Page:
Supply lines are one of the causes for the bigger overlaying problem that horde armies are very weak in this game, as such we see far too many elite troops and too little of the basic troops. It also creates very wierd-looking armies both in the early and the late-game, as you rarely see the full range of units used alongside each other the way they were on TT.

    I am definitely not claiming that there aren't strong incentives toward doomstacks, but only that supply lines have almost nothing to do with those incentives.
  • hhhmmmhhhmmm Registered Users Posts: 166
    The difference between a good doom stack and an okish mid tier one is massive though.

    In terms of being able to handle 2vs1 or 3vs1. In terms of taking low casualties so that you don't have to stop to replenish. In terms of surviving unfavorable situations.


    For example, an HE stack with the right mix of Dragons, sisters of Avelorn and Phoenix guard can solo 3-7 Chaos armies in a turn. A mid tier one can manage one, maybe two stacks before cumulative losses becomes a problem
  • CaffynatedCaffynated Member Registered Users Posts: 1,335
    The balance of power shifts pretty significantly. If you're playing with Doomstacks you lose almost 1/6th of your armies compared to an equal upkeep number of midtier armies with a switch from 15% to 0. You would have to give up 3-4 units per army to keep the same number of stacks if that helps you visualize it.

    It's far from the only problem, but it's definitely not a small one.
  • philosofoolphilosofool Senior Member Registered Users Posts: 409
    edited February 2020
    hhhmmm said:

    The difference between a good doom stack and an okish mid tier one is massive though.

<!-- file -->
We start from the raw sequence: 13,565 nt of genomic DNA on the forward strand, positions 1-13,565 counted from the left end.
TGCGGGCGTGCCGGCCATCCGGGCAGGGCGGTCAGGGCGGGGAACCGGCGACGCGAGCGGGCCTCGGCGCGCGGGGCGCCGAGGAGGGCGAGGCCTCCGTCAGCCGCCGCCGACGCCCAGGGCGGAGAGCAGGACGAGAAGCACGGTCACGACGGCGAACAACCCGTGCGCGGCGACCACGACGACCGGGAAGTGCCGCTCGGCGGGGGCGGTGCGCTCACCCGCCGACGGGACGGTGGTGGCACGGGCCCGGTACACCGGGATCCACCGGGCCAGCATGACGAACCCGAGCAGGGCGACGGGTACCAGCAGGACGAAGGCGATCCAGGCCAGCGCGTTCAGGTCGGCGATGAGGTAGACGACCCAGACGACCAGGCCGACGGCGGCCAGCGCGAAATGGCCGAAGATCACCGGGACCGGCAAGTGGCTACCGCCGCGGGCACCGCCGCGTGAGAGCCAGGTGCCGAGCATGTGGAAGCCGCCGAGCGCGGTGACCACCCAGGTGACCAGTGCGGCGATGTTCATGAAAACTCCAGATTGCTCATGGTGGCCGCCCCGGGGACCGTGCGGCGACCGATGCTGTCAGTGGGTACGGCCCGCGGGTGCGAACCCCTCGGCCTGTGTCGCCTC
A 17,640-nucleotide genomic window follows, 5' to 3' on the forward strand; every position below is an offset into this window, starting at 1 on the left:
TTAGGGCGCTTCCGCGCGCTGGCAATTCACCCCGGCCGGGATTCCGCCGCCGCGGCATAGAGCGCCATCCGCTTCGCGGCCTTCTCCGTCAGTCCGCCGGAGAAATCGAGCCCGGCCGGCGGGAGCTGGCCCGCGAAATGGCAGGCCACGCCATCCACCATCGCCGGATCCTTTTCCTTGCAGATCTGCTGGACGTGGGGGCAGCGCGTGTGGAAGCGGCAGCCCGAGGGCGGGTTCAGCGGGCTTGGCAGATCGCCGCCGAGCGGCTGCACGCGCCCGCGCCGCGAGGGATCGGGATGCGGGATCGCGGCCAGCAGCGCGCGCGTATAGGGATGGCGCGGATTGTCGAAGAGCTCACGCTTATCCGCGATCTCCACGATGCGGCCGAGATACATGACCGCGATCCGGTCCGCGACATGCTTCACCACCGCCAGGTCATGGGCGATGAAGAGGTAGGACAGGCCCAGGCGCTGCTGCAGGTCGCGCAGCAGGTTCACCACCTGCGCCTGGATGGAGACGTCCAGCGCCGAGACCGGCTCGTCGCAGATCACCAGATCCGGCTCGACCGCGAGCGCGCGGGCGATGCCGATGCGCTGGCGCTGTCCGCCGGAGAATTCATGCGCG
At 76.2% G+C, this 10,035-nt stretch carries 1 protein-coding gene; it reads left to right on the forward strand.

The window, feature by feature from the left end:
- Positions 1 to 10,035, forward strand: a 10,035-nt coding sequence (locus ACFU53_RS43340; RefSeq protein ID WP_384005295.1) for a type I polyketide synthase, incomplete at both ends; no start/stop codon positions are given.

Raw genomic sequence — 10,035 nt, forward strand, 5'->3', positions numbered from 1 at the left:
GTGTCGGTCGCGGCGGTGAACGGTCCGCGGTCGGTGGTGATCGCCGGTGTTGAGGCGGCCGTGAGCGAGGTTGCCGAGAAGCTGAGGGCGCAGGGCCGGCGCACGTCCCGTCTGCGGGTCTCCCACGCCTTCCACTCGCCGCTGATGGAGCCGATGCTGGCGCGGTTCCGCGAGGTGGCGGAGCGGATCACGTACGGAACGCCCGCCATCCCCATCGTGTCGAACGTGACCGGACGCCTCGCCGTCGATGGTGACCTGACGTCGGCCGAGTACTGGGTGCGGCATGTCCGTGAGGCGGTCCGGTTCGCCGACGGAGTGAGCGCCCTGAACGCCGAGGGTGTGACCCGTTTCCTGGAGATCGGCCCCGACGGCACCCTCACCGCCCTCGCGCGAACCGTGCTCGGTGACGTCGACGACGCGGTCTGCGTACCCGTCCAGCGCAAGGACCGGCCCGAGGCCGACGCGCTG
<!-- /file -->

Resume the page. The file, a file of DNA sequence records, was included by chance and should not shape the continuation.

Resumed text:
In terms of being able to handle 2vs1 or 3vs1. In terms of taking low casualties so that you don't have to stop to replenish. In terms of surviving unfavorable situations.


    For example, an HE stack with the right mix of Dragons, sisters of Avelorn and Phoenix guard can solo 3-7 Chaos armies in a turn. A mid tier one can manage one, maybe two stacks before cumulative losses becomes a problem

    All of which is true whether supply lines penalties are 15%, 3% or 0%. I didn't say Doomstacks aren't heavily favored by the game, I said that supply lines are a small economic factor in doomstacks.
    Post edited by philosofool on
  • DebaucheeDebauchee Junior Member Registered Users Posts: 1,406
    I would like to point out, that supply penalty disrupts the early game, when you totally need several extra units on top of a stack, but doing so tanks your economy.
  • psychoakpsychoak Registered Users Posts: 3,255
    You're missing that every stack of chaff, is equal to a mid tier stack in terms of it's impact on that mid tier stack. If you build chaff armies, better armies become even more crazy expensive.

    So, run two of those chaff builds with a third army bringing your total up to 6500, to field three armies of mixed quality.

    Put this at 5 6500 cost armies, and then throw in our 15 matching armies at the 15% modifier and you've cut the ratio in half. The 1200 cost armies are now crazy expensive for chaff armies. If you throw in a doom stack of your own, it's going to hit you up for nearly 20k upkeep. You're locked out of building chaff armies because you can only afford chaff armies if you do. You're also locked out of building doomstacks unless you only build doomstacks.

    You're also missing the ratio.

    Sure, you'd only lose one army in the example you gave, but you could field two armies for their one initially. When they bring three, you're an entire army short. Even at just five armies, you're already two armies short, at ten you're five short.

    If you can fight on an even footing, by virtue of cost, at three to one, or two to one, that doesn't continue to hold true as the game progresses.
  • ShiroAmakusa75ShiroAmakusa75 Senior Member Registered Users Posts: 28,399
    edited February 2020